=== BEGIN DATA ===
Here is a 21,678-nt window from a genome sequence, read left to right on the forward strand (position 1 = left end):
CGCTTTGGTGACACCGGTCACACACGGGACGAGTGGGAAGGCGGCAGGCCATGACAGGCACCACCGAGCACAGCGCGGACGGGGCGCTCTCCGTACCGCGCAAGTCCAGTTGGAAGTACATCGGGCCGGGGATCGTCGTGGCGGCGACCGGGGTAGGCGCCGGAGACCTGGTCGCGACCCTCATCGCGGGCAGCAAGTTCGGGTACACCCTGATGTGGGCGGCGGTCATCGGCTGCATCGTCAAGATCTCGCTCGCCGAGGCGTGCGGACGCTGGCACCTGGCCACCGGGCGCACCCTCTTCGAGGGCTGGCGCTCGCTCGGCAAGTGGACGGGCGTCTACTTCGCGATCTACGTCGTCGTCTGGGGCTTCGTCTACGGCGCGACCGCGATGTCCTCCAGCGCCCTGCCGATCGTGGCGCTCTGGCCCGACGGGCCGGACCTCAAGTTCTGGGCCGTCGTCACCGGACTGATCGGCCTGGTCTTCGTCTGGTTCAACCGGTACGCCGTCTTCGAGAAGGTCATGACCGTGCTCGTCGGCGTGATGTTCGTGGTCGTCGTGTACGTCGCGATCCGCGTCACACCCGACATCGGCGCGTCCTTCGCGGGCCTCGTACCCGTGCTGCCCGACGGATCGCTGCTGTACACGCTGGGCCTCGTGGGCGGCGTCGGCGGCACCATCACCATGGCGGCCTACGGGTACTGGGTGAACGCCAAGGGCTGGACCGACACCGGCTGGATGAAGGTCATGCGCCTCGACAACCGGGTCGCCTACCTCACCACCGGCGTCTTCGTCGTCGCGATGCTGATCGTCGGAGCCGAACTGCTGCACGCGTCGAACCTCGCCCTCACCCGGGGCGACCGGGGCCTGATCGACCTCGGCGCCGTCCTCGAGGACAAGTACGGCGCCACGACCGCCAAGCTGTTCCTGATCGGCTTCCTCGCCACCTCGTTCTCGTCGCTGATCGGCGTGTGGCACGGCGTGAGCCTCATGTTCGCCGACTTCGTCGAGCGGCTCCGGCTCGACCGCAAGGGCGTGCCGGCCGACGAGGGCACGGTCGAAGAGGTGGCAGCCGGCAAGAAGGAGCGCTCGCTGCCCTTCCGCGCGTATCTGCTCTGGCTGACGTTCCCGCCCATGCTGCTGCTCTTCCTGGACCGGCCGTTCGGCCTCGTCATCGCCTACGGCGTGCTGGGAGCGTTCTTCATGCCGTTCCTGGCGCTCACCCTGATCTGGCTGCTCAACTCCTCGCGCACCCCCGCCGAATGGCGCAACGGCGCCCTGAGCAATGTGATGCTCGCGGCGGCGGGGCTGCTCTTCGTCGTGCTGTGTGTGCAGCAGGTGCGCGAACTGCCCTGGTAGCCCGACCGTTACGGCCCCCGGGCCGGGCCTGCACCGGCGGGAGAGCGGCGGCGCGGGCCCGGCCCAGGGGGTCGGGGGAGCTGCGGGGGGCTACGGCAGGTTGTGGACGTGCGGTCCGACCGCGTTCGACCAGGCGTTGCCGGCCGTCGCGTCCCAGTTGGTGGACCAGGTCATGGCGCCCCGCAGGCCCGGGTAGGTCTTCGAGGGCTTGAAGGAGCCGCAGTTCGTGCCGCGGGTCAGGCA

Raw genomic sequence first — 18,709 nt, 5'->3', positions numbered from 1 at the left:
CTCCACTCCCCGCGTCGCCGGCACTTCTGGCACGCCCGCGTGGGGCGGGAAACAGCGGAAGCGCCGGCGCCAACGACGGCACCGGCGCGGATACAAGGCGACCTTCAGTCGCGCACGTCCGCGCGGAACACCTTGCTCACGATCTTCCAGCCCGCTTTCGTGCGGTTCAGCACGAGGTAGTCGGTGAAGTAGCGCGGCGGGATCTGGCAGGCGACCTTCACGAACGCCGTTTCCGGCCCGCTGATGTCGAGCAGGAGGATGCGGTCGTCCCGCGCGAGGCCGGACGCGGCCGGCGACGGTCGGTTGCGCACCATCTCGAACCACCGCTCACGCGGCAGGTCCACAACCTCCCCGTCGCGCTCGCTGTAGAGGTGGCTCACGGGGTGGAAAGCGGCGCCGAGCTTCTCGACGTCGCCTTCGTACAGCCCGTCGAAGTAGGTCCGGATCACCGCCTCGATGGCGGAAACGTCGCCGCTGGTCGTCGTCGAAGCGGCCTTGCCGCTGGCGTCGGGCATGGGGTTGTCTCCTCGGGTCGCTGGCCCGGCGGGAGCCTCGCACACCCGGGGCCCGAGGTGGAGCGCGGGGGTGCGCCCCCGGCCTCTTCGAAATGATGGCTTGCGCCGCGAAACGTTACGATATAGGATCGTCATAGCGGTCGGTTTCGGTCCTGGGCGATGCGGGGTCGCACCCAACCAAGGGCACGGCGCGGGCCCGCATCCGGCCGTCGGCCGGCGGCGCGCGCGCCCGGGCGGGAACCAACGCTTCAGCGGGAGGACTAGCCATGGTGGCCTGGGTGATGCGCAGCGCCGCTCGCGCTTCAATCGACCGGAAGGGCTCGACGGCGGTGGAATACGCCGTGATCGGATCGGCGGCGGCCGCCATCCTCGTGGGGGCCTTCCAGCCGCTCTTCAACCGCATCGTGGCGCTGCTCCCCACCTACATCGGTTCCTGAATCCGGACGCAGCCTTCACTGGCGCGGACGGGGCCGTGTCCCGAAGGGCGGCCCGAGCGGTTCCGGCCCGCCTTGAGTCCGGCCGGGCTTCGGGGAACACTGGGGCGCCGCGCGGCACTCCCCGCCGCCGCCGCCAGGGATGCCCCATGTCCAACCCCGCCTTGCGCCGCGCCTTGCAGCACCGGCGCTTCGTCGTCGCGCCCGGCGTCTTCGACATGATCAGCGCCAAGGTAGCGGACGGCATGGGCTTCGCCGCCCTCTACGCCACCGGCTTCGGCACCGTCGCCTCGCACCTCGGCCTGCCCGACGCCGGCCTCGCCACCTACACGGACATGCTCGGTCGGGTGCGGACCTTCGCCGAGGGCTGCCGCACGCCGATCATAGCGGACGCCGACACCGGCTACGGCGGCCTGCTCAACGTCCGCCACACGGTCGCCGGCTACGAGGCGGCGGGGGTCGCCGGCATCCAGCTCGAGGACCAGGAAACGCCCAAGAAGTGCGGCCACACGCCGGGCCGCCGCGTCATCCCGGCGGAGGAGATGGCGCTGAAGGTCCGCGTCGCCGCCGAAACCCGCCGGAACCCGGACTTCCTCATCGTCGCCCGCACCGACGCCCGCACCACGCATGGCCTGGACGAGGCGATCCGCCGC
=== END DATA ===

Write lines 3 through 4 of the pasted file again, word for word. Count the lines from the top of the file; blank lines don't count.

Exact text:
Raw genomic sequence first — 18,709 nt, 5'->3', positions numbered from 1 at the left:
CTCCACTCCCCGCGTCGCCGGCACTTCTGGCACGCCCGCGTGGGGCGGGAAACAGCGGAAGCGCCGGCGCCAACGACGGCACCGGCGCGGATACAAGGCGACCTTCAGTCGCGCACGTCCGCGCGGAACACCTTGCTCACGATCTTCCAGCCCGCTTTCGTGCGGTTCAGCACGAGGTAGTCGGTGAAGTAGCGCGGCGGGATCTGGCAGGCGACCTTCACGAACGCCGTTTCCGGCCCGCTGATGTCGAGCAGGAGGATGCGGTCGTCCCGCGCGAGGCCGGACGCGGCCGGCGACGGTCGGTTGCGCACCATCTCGAACCACCGCTCACGCGGCAGGTCCACAACCTCCCCGTCGCGCTCGCTGTAGAGGTGGCTCACGGGGTGGAAAGCGGCGCCGAGCTTCTCGACGTCGCCTTCGTACAGCCCGTCGAAGTAGGTCCGGATCACCGCCTCGATGGCGGAAACGTCGCCGCTGGTCGTCGTCGAAGCGGCCTTGCCGCTGGCGTCGGGCATGGGGTTGTCTCCTCGGGTCGCTGGCCCGGCGGGAGCCTCGCACACCCGGGGCCCGAGGTGGAGCGCGGGGGTGCGCCCCCGGCCTCTTCGAAATGATGGCTTGCGCCGCGAAACGTTACGATATAGGATCGTCATAGCGGTCGGTTTCGGTCCTGGGCGATGCGGGGTCGCACCCAACCAAGGGCACGGCGCGGGCCCGCATCCGGCCGTCGGCCGGCGGCGCGCGCGCCCGGGCGGGAACCAACGCTTCAGCGGGAGGACTAGCCATGGTGGCCTGGGTGATGCGCAGCGCCGCTCGCGCTTCAATCGACCGGAAGGGCTCGACGGCGGTGGAATACGCCGTGATCGGATCGGCGGCGGCCGCCATCCTCGTGGGGGCCTTCCAGCCGCTCTTCAACCGCATCGTGGCGCTGCTCCCCACCTACATCGGTTCCTGAATCCGGACGCAGCCTTCACTGGCGCGGACGGGGCCGTGTCCCGAAGGGCGGCCCGAGCGGTTCCGGCCCGCCTTGAGTCCGGCCGGGCTTCGGGGAACACTGGGGCGCCGCGCGGCACTCCCCGCCGCCGCCGCCAGGGATGCCCCATGTCCAACCCCGCCTTGCGCCGCGCCTTGCAGCACCGGCGCTTCGTCGTCGCGCCCGGCGTCTTCGACATGATCAGCGCCAAGGTAGCGGACGGCATGGGCTTCGCCGCCCTCTACGCCACCGGCTTCGGCACCGTCGCCTCGCACCTCGGCCTGCCCGACGCCGGCCTCGCCACCTACACGGACATGCTCGGTCGGGTGCGGACCTTCGCCGAGGGCTGCCGCACGCCGATCATAGCGGACGCCGACACCGGCTACGGCGGCCTGCTCAACGTCCGCCACACGGTCGCCGGCTACGAGGCGGCGGGGGTCGCCGGCATCCAGCTCGAGGACCAGGAAACGCCCAAGAAGTGCGGCCACACGCCGGGCCGCCGCGTCATCCCGGCGGAGGAGATGGCGCTGAAGGTCCGCGTCGCCGCCGAAACCCGCCGGAACCCGGACTTCCTCATCGTCGCCCGCACCGACGCCCGCACCACGCATGGCCTGGACGAGGCGATCCGCCGC